Pensions have largely taken over from property as the most valuable matrimonial asset in a Judicial Separation or Divorce case. Until quite recently, one’s primary assets consisted of property, bank accounts, cars etc. However, there is no doubt but that pensions have now become the primary focus.
Until the mid 1990’s there was no way of splitting pensions on a marital breakdown. Separation agreements, which tried to agree a simple split of the benefits were not, and are still not, enforceable against pension scheme trustees.
The Family Law Act, 1995 and The Family Law (Divorce) Act 1996 were introduced and enabled the Courts to share out pension rights between separating or divorcing couples. These pension rights cannot be shared without a court order.
A Pension Adjustment Order is an Order made by a Court affecting an individual’s pension. Such an Order can be made by a Court following a Judicial Separation or Divorce. It is important that you understand the type of pension that you hold.
In general, there are two types of pensions:
1. A Defined Benefit Pension and
2. A Defined Contribution Pension
A Defined Benefit Scheme is a defined level of pension benefit at retirement, usually based on your years of service and your earnings at retirement. The value of a Defined Contribution scheme is determined by the level of contributions paid, the investment returns achieved and the fees and charges where applied.
There are two main pension benefits which derive from those pensions mentioned above: a retirement benefit and a contingent benefit. Evidently, a retirement benefit is a benefit paid on retirement for example a lump sum or a gratuity. A contingent benefit, commonly known as a ‘death in service benefit’, is a benefit received on the death of the member under the relevant scheme rules. For example, if a husband dies aged 58 years, where his normal pensionable age was 65, a contingent benefit will become payable to his widow or if he is not survived by his widow, then to his dependent children.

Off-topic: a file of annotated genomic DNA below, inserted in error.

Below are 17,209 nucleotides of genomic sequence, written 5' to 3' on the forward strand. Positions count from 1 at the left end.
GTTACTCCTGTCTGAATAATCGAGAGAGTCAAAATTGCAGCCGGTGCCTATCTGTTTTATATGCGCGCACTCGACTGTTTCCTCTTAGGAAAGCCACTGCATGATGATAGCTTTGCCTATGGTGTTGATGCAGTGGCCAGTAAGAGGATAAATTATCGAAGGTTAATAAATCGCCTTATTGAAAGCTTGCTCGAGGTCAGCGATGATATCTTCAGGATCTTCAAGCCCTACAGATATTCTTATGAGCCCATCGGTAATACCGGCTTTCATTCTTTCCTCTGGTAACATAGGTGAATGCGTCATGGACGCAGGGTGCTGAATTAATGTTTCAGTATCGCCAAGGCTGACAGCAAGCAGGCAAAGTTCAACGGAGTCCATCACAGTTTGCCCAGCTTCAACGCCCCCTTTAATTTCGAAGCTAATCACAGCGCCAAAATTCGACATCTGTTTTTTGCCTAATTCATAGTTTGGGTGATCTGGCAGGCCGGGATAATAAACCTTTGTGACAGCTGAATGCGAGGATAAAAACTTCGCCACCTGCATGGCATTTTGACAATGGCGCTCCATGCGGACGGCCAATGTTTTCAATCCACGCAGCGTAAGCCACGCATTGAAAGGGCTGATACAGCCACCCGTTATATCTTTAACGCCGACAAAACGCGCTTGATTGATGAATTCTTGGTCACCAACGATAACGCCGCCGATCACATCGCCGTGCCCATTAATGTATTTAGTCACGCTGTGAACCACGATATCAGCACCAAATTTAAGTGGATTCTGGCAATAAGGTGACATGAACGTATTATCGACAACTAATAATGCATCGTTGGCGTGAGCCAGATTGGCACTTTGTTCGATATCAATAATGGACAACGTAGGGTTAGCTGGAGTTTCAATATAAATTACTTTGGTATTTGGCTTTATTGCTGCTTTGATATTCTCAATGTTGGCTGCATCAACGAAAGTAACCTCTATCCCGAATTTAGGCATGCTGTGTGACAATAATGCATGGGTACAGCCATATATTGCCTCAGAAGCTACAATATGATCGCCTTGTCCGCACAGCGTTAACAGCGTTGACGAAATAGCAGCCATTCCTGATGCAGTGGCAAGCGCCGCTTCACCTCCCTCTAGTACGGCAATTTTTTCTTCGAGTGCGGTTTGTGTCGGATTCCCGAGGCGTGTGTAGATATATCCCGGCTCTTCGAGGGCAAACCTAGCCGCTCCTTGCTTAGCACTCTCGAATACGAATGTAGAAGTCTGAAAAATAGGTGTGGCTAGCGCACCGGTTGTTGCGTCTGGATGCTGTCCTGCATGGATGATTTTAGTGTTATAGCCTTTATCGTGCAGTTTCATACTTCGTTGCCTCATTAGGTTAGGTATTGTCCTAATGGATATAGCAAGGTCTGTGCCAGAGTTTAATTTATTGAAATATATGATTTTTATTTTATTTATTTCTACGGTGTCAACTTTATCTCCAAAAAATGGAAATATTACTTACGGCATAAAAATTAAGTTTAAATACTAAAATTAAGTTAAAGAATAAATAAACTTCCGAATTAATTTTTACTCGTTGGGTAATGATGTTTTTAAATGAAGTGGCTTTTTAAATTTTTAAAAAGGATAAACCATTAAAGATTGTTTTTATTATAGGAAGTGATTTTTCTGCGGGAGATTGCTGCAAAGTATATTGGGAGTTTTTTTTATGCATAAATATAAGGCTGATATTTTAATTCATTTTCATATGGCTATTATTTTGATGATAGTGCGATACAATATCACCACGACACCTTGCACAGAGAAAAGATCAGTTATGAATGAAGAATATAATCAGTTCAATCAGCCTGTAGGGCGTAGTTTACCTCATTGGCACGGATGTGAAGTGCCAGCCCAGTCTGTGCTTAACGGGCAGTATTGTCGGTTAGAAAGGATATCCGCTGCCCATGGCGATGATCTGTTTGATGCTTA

Either party to a Judicial Separation or Divorce may apply for a Pension Adjustment Order for his or her benefit or for the benefit of a dependent child. Certain Pension Adjustment Orders cannot be made for the benefit of a spouse that has remarried. Also, an Order made for the benefit of a dependent child is only applicable for as long as that child remains a dependent.
A Pension Adjustment Order, once made, authorises the pension trustees to pay out a particular benefit to a spouse or a dependent child.
In addition to the above, the Court may also order a split of a pension i.e. it may split a pension in two and place half of the pension in the name of the other spouse.
Currently, pension payments made under a Pension Adjustment Order are treated as income and, subject to any tax free allowance, are chargeable to income tax under the PAYE system in the same way as the member’s pension. Separated spouses will be assessed to income tax as a single person unless they elect for joint assessment. Where a divorce has been obtained, each spouse will automatically be assessed to income tax as a single person unless he/she marries.
Overall, pensions are extremely complex in nature and should be considered in detail. There are many rules that apply to Pension Adjustment Orders on separation, which may assist your particular circumstances. It is very important to get proper legal and pension advice so as to adequately protect yourself now and in your old age.